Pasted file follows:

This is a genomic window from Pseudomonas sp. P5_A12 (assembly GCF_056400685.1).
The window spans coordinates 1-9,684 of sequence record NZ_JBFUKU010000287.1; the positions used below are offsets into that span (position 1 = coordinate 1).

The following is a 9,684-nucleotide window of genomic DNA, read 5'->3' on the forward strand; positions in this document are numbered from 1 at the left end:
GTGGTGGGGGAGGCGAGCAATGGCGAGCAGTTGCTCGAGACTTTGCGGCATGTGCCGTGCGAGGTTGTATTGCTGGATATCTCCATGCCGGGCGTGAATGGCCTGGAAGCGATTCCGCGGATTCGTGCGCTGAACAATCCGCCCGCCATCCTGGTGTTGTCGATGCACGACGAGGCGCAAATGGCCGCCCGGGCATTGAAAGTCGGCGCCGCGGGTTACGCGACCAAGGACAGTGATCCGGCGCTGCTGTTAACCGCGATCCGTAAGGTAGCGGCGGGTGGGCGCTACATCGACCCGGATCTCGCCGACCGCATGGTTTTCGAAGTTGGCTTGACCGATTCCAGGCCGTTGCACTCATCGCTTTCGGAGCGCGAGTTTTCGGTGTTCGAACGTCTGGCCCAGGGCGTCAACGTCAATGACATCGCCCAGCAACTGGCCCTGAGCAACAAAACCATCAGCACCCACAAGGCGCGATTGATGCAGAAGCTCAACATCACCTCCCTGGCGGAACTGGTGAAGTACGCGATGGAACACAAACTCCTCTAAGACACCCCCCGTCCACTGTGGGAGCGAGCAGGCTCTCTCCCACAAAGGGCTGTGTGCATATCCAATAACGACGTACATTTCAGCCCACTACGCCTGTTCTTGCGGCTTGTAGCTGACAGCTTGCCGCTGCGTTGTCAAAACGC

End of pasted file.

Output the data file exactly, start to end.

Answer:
This is a genomic window from Pseudomonas sp. P5_A12 (assembly GCF_056400685.1).
The window spans coordinates 1-9,684 of sequence record NZ_JBFUKU010000287.1; the positions used below are offsets into that span (position 1 = coordinate 1).

The following is a 9,684-nucleotide window of genomic DNA, read 5'->3' on the forward strand; positions in this document are numbered from 1 at the left end:
GTGGTGGGGGAGGCGAGCAATGGCGAGCAGTTGCTCGAGACTTTGCGGCATGTGCCGTGCGAGGTTGTATTGCTGGATATCTCCATGCCGGGCGTGAATGGCCTGGAAGCGATTCCGCGGATTCGTGCGCTGAACAATCCGCCCGCCATCCTGGTGTTGTCGATGCACGACGAGGCGCAAATGGCCGCCCGGGCATTGAAAGTCGGCGCCGCGGGTTACGCGACCAAGGACAGTGATCCGGCGCTGCTGTTAACCGCGATCCGTAAGGTAGCGGCGGGTGGGCGCTACATCGACCCGGATCTCGCCGACCGCATGGTTTTCGAAGTTGGCTTGACCGATTCCAGGCCGTTGCACTCATCGCTTTCGGAGCGCGAGTTTTCGGTGTTCGAACGTCTGGCCCAGGGCGTCAACGTCAATGACATCGCCCAGCAACTGGCCCTGAGCAACAAAACCATCAGCACCCACAAGGCGCGATTGATGCAGAAGCTCAACATCACCTCCCTGGCGGAACTGGTGAAGTACGCGATGGAACACAAACTCCTCTAAGACACCCCCCGTCCACTGTGGGAGCGAGCAGGCTCTCTCCCACAAAGGGCTGTGTGCATATCCAATAACGACGTACATTTCAGCCCACTACGCCTGTTCTTGCGGCTTGTAGCTGACAGCTTGCCGCTGCGTTGTCAAAACGC